The court imposed a $2,393,527 criminal judgment for restitution owing to multiple businesses. The criminal judgment was amended in 2005 and 2009, and ultimately Bussell was ordered to pay a special assessment of $300, a fine of $50,000, costs of prosecution of $55,626, and restitution to non-federal victims totaling $1,200,871.
In June 2013, IRS assessed a penalty of approximately $1.2 million penalty against Bussell for failing to disclose her financial interests in an overseas account on her 2006 tax return, which she was required to report in 2007. Bussell did not pay the penalty, and IRS filed suit.
District court decision. The district court found that Bussell had willfully failed to file a FBAR, granting partial summary judgment to IRS, but reducing the fine. (U.S. v. Bussell, (DC CA 12/8/2015) 117 AFTR 2d 2016-439) The court rejected all the various arguments offered by the taxpayer, including that the fine was excessive and violated treaty provisions.
The district court was not persuaded by the taxpayer's argument that the fine was excessive under the Eight Amendment because the offense was solely a reporting offense, not a serious crime. The court reasoned that while the taxpayer's offense, tax evasion, was not as serious as some crimes that ultimately trigger civil forfeiture actions, it clearly fit into the class of persons targeted by the Bank Secrecy Act, namely those evading taxes through the use of offshore bank accounts. Further, the district court found that the taxpayer had not carried her burden to show that the money at issue was derived from a lawful source, which would trigger stronger Eight Amendment protections.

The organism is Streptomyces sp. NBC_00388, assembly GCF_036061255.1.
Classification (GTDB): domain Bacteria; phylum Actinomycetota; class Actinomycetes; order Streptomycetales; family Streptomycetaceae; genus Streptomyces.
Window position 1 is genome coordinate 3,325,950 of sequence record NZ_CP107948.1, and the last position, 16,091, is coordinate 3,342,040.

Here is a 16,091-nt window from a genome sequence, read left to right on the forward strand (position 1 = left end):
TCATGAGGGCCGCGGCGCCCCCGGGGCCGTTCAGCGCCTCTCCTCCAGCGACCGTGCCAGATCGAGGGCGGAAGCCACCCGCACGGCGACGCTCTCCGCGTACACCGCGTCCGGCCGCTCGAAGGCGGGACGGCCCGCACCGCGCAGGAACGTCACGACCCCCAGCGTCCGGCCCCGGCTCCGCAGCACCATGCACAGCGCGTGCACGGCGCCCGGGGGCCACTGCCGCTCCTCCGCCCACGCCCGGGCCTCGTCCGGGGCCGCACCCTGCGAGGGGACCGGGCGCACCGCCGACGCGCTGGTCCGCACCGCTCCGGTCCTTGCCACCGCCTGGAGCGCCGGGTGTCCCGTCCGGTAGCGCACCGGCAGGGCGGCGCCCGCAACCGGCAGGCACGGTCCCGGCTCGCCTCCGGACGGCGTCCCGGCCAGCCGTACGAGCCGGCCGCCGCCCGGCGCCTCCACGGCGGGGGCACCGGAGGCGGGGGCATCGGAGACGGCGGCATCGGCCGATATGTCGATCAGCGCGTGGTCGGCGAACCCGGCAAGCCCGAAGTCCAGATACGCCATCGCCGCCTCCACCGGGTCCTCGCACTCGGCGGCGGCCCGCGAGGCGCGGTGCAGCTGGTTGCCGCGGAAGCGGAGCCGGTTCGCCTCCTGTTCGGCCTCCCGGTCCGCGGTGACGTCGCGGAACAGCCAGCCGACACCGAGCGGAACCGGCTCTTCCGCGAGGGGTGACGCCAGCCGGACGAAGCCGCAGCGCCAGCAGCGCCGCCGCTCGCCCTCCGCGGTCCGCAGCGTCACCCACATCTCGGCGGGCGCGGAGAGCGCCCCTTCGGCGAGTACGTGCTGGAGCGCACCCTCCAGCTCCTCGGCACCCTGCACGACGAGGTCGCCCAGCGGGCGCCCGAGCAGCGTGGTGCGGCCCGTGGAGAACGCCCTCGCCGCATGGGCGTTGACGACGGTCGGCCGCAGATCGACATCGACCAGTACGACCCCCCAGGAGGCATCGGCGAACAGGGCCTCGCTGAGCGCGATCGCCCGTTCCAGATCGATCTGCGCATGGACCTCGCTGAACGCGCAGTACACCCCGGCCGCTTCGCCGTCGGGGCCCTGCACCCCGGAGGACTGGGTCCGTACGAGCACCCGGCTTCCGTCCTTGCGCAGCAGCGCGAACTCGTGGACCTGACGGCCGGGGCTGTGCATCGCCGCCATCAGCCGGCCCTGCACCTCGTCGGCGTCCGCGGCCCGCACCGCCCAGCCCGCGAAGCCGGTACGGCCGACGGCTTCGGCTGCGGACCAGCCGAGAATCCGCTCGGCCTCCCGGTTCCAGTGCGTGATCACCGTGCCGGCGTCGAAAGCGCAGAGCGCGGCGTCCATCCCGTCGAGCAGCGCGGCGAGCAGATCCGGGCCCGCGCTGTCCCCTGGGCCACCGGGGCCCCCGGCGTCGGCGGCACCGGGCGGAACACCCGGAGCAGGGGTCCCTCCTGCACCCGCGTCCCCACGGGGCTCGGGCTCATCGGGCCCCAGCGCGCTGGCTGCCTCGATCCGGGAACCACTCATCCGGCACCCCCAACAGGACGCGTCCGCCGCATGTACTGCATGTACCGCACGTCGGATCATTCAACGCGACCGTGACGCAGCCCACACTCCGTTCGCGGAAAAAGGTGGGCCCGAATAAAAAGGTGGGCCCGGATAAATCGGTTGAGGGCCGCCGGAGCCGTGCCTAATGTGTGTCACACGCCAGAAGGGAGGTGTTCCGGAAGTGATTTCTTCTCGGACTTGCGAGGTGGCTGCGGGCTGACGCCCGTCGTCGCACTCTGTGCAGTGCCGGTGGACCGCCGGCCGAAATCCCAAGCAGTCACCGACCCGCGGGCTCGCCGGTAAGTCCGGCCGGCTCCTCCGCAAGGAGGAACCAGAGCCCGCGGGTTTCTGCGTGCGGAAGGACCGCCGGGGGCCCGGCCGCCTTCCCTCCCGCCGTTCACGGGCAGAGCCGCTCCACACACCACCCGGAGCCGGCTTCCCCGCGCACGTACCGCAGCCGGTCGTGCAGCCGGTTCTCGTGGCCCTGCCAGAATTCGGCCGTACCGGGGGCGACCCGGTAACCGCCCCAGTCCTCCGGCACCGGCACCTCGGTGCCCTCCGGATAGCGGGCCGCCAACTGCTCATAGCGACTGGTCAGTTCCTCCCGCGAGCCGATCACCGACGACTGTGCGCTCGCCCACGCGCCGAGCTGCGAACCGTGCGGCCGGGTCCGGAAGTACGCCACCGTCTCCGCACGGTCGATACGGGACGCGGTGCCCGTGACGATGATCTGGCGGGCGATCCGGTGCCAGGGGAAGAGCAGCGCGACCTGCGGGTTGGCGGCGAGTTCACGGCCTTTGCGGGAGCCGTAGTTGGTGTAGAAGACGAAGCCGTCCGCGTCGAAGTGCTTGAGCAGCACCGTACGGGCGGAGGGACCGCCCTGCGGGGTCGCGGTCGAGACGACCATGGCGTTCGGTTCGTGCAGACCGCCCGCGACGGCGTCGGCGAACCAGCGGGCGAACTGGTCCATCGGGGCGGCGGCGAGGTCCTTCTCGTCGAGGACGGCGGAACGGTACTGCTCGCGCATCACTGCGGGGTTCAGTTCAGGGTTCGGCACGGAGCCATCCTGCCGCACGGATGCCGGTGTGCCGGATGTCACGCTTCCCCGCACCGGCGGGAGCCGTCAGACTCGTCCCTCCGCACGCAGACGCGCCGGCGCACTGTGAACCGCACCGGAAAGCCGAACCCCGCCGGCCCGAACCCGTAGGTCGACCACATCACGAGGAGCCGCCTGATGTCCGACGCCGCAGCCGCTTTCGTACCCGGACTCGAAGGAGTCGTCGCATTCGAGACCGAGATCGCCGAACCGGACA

After weighing the factors relevant to the an excessive fines inquiry, the district court concluded that IRS's assessment raised some Eighth Amendment concerns because the assessment exceeded the maximum penalty set out in the applicable criminal and civil statutes. The maximum authorized penalty for a willful criminal FBAR violation was a five year sentence and a $250,000 fine. (31 U.S.C § 5322(a)) The taxpayer's FBAR penalty was $1,221,806, which was almost five times the maximum amount allowed in the criminal statute. The district court decreased the penalty imposed from $1,221,806 to $1,120,513, which represented the maximum amount permitted under the applicable civil statute.